Two developers yesterday formally asked the BPDA to let them fill one of the last remaining empty lots in the Boston Landing complex along Guest Street with a nine-story life-sciences R&D building. Read more.
Bicycle Retailer and Industry News reports a federal bankruptcy judge in Boston has appointed a trustee to oversee the Chapter 11 bankruptcy of CrimsonBikes on Massachusetts Avenue in Cambridge as it seeks to deal with three creditors - an e-commerce provider, a Boston-based non-profit developer and a customer who pre-paid for a bike he says he never got. Read more.
Airbnb usage across Boston in 2018, from the study.
Two researchers at Northeastern University compared Airbnb data and crime stats for Boston neighborhoods and found that an increase in Airbnb units is followed a year or so later by an increase in violent crime. Read more.
ScrubaDub has filed plans with the Boston Conservation Commission to use a lot it recently bought next to its existing car wash on American Legion Highway to expand with new queuing lanes, automated payment systems and more vacuums. Read more.
A federal appeals court today gave the Conservation Law Foundation permission to proceed with its suit against ExxonMobil over alleged violations of the Clean Water Act at a petroleum facility in Everett off a small tributary of the Mystic River - including an alleged failure to study the potential impact of increased flooding caused by climate change on the riverside plant. Read more.
The Boston Licensing Board decides tomorrow whether to grant a food-serving license to a group that plans to open a grocery with a 24-seat cafe and community room at 2565 Washington St., a one-time MBTA bus yard now being transformed into a residential area. Read more.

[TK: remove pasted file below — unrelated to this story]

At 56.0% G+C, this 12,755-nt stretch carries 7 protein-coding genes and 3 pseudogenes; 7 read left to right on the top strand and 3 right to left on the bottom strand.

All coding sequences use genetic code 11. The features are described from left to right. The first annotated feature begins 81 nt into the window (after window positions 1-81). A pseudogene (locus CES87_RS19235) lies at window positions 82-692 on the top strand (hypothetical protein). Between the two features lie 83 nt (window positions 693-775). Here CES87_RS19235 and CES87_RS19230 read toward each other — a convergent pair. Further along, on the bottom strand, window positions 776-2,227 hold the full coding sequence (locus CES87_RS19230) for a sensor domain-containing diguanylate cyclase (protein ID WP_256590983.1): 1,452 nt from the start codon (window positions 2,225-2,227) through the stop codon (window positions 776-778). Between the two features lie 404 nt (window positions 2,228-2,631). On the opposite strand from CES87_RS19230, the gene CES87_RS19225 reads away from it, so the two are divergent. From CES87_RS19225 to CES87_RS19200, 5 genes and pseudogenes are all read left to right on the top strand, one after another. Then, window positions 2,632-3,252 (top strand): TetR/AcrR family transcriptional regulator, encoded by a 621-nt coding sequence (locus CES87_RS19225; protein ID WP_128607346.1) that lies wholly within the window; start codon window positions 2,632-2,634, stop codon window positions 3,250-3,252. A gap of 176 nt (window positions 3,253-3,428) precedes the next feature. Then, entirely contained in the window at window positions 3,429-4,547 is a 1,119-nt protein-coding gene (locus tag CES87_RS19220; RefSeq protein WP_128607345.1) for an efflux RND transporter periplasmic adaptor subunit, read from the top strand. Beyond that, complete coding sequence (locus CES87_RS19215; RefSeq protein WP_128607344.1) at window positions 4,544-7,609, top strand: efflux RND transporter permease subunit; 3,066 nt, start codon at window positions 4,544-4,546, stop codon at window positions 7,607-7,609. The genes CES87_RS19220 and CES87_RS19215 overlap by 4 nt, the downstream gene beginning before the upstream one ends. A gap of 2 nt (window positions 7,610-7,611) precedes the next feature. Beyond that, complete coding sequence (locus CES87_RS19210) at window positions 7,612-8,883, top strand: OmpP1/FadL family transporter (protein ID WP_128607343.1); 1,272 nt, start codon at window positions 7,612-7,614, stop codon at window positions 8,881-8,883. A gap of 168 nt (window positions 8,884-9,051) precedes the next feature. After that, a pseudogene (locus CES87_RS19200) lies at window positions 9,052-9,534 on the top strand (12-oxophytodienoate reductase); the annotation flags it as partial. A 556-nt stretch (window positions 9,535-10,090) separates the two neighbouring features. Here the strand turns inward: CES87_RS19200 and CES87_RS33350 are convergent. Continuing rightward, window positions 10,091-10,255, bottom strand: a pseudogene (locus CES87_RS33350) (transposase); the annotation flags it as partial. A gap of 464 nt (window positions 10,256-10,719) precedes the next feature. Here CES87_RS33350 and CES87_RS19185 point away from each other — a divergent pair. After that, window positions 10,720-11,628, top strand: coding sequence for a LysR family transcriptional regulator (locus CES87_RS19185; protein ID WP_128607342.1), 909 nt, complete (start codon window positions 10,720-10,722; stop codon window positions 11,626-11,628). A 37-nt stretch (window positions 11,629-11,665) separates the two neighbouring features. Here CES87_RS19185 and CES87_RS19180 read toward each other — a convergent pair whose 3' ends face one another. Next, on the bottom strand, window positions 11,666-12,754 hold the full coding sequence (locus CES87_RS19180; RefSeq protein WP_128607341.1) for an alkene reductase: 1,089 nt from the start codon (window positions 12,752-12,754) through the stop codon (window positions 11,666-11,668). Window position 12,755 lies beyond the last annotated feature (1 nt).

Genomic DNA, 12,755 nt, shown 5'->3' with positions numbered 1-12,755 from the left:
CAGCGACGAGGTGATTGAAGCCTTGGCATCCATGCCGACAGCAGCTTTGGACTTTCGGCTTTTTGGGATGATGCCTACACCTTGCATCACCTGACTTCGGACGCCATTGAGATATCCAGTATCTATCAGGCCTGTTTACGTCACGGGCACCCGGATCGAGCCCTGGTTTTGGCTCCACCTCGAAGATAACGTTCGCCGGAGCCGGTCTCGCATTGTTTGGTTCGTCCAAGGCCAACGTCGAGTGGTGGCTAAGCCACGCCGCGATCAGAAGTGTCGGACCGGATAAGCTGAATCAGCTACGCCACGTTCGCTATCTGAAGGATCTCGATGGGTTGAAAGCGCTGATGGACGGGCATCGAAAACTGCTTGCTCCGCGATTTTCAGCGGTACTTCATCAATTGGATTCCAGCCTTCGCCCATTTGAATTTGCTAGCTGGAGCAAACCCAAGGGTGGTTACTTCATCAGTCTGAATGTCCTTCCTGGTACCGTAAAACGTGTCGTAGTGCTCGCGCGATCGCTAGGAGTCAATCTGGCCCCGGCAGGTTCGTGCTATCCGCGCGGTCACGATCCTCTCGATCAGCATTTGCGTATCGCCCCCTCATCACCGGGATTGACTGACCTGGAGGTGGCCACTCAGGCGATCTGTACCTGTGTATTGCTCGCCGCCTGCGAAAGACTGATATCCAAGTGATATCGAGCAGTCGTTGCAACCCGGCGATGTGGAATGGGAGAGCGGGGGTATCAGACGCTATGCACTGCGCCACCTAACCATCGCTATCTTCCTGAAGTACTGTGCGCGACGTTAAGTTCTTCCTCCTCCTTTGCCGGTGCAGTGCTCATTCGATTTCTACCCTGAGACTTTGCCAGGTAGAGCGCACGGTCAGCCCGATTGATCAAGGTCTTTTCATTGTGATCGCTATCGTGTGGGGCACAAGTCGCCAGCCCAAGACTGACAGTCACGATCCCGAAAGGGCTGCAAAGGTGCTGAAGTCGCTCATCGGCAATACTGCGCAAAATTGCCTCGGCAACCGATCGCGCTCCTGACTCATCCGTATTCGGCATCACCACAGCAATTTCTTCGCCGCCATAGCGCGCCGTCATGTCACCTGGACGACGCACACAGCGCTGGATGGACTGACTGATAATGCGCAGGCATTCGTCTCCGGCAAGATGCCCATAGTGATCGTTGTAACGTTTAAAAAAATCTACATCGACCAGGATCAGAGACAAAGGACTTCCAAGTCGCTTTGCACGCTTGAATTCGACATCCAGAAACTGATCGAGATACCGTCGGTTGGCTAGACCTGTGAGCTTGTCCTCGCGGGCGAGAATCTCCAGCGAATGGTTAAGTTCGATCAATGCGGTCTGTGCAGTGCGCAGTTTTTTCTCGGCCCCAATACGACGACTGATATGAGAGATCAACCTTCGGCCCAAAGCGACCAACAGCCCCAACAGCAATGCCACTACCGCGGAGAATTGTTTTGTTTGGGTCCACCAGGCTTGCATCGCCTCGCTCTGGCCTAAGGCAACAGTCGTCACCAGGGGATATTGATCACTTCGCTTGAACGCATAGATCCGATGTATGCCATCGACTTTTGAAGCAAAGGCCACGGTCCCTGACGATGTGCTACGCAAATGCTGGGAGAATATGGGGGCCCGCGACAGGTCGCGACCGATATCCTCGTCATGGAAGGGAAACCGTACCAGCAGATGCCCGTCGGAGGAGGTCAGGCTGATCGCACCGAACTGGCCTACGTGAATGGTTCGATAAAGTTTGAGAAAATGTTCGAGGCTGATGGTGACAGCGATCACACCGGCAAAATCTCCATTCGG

The Crimson reports that Cambridge's two larger institutions of higher education are selling their edX portal to some for-profit concern and that they'll use the money to build a new non-profit aimed at improving the online educational experience, in particular for "under-resourced and historically disadvantaged populations."
'Quin House owner Sandy Edgerley and manager Matthias Kiehm.
The Boston Licensing Board decides tomorrow whether to let the 'Quin House, a $25-million update of the decaying Algonquin Club at 217 Commonwealth Ave., double its licensed capacity as it nears completion of renovations that include a gym, new restaurants bars and lounges and private guest quarters, all of which, unlike the original 19th century club, will not be limited to Brahmins, but to anybody exciting enough to merit an invitation to join - with enough cash on hand for a membership. Read more.
The Boston Licensing Board decides tomorrow whether to let Gopuff, a service that offers app-based delivery of convenience-store stuff from a warehouse on Dorchester Avenue in South Boston, buy the South Bay Stop & Shop's liquor license so it can start offering six packs and hardier drinks to its customers in South Boston and nearby parts of Dorchester. Read more.
How do you unload a crane larger than the cranes you have?
A Chinese ship docked at the Conley Terminal in South Boston this morning carrying three big cranes that will let larger cargo ships dock at the terminal in South Boston once they're installed and operating later this year. Andrew Morrison captured the ship from the new Homewood Suites on Summer Street. Read more.
Women from Boston and Peabody say they never would have bought Thinx period underwear - or would have paid far less for it - if they had known it contained silver nano-particles and a possibly harmful class of chemicals known as PFAS, rather than being the 100% organic, safe alternative to tampons the company advertised it as. Read more.
In a public notice about its impending merger with the parent company of the East Boston Savings Bank, Rockland Trust says it will close current East Boston branches in Allston, Brighton (two branches), Chinatown, Dorchester, Mission Hill, Roslindale, West Roxbury, Brookline and Cambridge (two branches), among others. Read more.
Hard to miss the JP Licks on Centre Street, thanks to the giant cow's head.
The owner of the onetime firehouse at 661 Centre St. in Jamaica Plain this week sued her ex-husband, who runs the J.P. Licks ice-cream chain based there, for some $113,000 in back rent from last year. Read more.